The solution

You say: OK, I know your guess is somehow right, so how to fix it?

Usually when we check the existence of elements in multiple dimensional array, we use  something like

array_key_exists('non_exist', $a['test']); 

Yes. This is true…but if you really do so in our case, you will get this warning:

Warning: array_key_exists() expects parameter 2 to be array, string given 

Somehow for unknown reason array_key_exists() doesn’t consider string as array now and is complaining us.

So what’s the solution?

Complete array element existence checking function

Combined with what I proposed in the previous and this post, I have worked out a function that checks whether an element does exist in an array, regardless the array’s dimensions:

<!--?php function elementExists($key, $array){     if (is_array($key)) {         $curArray = $array; 		$lastKey = array_pop($key); 		foreach($key as $oneKey) { 			if (!elementExists($oneKey, $curArray)) return false; 			$curArray = $curArray[$oneKey]; 		} 		return is_array($curArray) && elementExists($lastKey, $curArray); 	} else { 		return isset($array[$key]) || array_key_exists($key, $array); 	} } $a=array(1,2,3,4, 'dim1'=-->array('dim2'=>array('dim3'=>null)));

//multi-dimension : check if $a['dim1']['dim2']['dim3']['dim4'] exists:
var_dump(elementExists(array('dim1', 'dim2', 'dim3', 'dim4'), $a)); //false

//multi-dimension : check if $a['dim1']['dim2']['dim3'] exists:
var_dump(elementExists(array('dim1', 'dim2', 'dim3'), $a)); //true

//single dimension : check if $a['dim1'] exists:
var_dump(elementExists('dim1', $a)); //true

This piece of codes looks quite awful and dirty, and its performance  is not evaluated. I think there are more elegant (and faster) codes to do the same thing. Since I’m in a hurry and got to complete my project ASAP, I prefer to leave it as it is now.

Comments are always welcomed!

Internet Explorer 8 background disappeared (or becomes white) bug with jQuery 1.6 (or 1.6.1)

Latest Update: This bug has been fixed by jQuery 1.6.2 released on 30/06/2011.

If your project has upgraded to jQuery version 1.6 or jQuery 1.6.1, then you should make sure it works fine with Internet Explorer 8 (IE8) before you hit the publish button. This is my two cents.

What’s wrong with jQuery 1.6+ and IE8?

If your website has used background image or color other than “white”, and if it is viewed by IE8, the website will be rendered just right…but only at the first sight…and then the background will goes plain WHITE soon after that, automatically. Only IE8 will show you this “magic”.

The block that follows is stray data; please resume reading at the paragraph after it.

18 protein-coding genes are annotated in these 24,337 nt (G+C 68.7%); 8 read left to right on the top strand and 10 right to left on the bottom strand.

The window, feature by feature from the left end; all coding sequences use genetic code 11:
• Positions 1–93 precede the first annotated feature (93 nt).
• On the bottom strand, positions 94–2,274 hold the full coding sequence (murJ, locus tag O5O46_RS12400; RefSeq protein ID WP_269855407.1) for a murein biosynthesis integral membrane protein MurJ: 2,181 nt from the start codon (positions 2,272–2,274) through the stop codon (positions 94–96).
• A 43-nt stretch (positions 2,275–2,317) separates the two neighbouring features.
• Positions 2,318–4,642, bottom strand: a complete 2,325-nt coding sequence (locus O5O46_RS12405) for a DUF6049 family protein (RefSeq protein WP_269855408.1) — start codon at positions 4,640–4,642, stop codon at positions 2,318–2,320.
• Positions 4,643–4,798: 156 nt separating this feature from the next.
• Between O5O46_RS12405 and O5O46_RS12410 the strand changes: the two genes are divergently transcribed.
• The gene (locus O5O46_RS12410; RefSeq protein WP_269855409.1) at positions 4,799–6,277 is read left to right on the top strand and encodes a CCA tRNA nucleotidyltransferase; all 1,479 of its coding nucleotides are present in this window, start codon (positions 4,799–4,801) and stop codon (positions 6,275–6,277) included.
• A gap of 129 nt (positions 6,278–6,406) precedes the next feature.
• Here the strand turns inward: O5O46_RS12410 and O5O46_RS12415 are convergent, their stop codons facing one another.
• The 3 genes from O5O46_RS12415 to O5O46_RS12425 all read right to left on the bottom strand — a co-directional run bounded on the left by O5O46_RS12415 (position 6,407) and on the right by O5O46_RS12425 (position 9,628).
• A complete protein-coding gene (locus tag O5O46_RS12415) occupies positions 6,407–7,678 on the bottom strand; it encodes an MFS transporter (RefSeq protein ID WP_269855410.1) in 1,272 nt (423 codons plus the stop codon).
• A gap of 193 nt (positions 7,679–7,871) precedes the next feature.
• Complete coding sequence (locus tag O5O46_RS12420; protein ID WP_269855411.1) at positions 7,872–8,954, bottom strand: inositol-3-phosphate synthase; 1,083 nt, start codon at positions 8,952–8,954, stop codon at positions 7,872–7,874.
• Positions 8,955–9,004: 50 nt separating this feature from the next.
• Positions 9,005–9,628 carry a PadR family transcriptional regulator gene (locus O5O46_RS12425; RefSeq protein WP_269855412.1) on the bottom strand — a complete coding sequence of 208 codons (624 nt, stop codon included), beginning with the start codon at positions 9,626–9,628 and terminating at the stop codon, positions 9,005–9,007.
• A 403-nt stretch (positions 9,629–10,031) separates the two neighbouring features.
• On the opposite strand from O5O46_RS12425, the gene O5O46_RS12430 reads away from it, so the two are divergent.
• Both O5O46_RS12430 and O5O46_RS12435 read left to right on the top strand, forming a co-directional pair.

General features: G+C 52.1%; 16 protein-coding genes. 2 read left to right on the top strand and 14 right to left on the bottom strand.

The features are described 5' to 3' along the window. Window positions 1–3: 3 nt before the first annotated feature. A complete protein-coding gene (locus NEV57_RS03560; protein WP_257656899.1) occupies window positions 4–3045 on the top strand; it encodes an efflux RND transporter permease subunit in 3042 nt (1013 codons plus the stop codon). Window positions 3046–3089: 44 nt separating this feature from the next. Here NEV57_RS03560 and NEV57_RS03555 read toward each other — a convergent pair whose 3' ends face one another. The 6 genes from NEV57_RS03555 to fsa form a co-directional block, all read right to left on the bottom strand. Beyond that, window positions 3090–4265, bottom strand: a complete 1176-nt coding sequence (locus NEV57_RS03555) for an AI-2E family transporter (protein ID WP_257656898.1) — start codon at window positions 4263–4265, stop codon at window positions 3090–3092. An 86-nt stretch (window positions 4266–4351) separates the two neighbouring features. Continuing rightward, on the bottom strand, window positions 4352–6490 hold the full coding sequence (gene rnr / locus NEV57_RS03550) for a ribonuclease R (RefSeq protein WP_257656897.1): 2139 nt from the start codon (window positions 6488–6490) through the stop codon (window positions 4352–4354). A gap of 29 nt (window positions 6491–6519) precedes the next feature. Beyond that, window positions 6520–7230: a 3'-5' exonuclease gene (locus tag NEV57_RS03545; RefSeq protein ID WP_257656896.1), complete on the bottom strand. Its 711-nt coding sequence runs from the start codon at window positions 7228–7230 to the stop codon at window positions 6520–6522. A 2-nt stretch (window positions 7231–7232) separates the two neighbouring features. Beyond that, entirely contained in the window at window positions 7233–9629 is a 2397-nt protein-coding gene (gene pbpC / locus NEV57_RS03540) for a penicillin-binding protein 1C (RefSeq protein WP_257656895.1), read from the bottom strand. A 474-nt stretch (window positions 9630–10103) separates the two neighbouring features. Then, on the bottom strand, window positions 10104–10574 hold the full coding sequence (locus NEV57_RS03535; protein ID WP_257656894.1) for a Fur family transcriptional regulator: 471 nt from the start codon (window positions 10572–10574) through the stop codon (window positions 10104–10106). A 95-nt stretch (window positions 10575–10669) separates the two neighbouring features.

There is a bug in jQuery 1.6 and 1.6.1 and is reported here. Unfortunately we have suffered this strange behavior for several days before we realize that this “magic” is associated with jQuery.


There is also a solution suggested in the above mentioned bug report. To save your time, I quote it here with credit goes to the original author:

Same problem on version 1.6.1

The bug can be resolved on ligne 1288 from jquery-1.6.1.js.

Replace :

“documentElement.insertBefore( body, documentElement.firstChild );”


“documentElement.appendChild( body );”

Hope this post could save you a day or several hours. Happy coding!

Really simple CSS compression function in PHP

Thanks to the simple syntax of CSS, we can easily compress the CSS code with a PHP function of only 3 lines of codes.

Since the compression will remove all the code indention and comments so it should be apply to production codes only.

Here is the CSS compression that I used in my projects.

function CSS_Compress(&$css){
    //new lines, multiple spaces/tabs/newlines
    $css = preg_replace('/[\r\n\t\s]+/s', ' ', $css);
    //remove comments
    $css = preg_replace('#/\*.*?\*/#', '', $css);
    //remove extra single spaces
    $css = preg_replace('/[\s]*([\{\},;:])[\s]*/', '\1', $css);

Check if an array is associative or sequential(indexed) in PHP

In PHP, depending on the type of the keys in an array, the array can be identified as associative (if the key is a string like $arr[‘mykey’]) or sequential (some may call it indexed, i.e. if the key is an integer like $arr[1], $arr[2], etc.).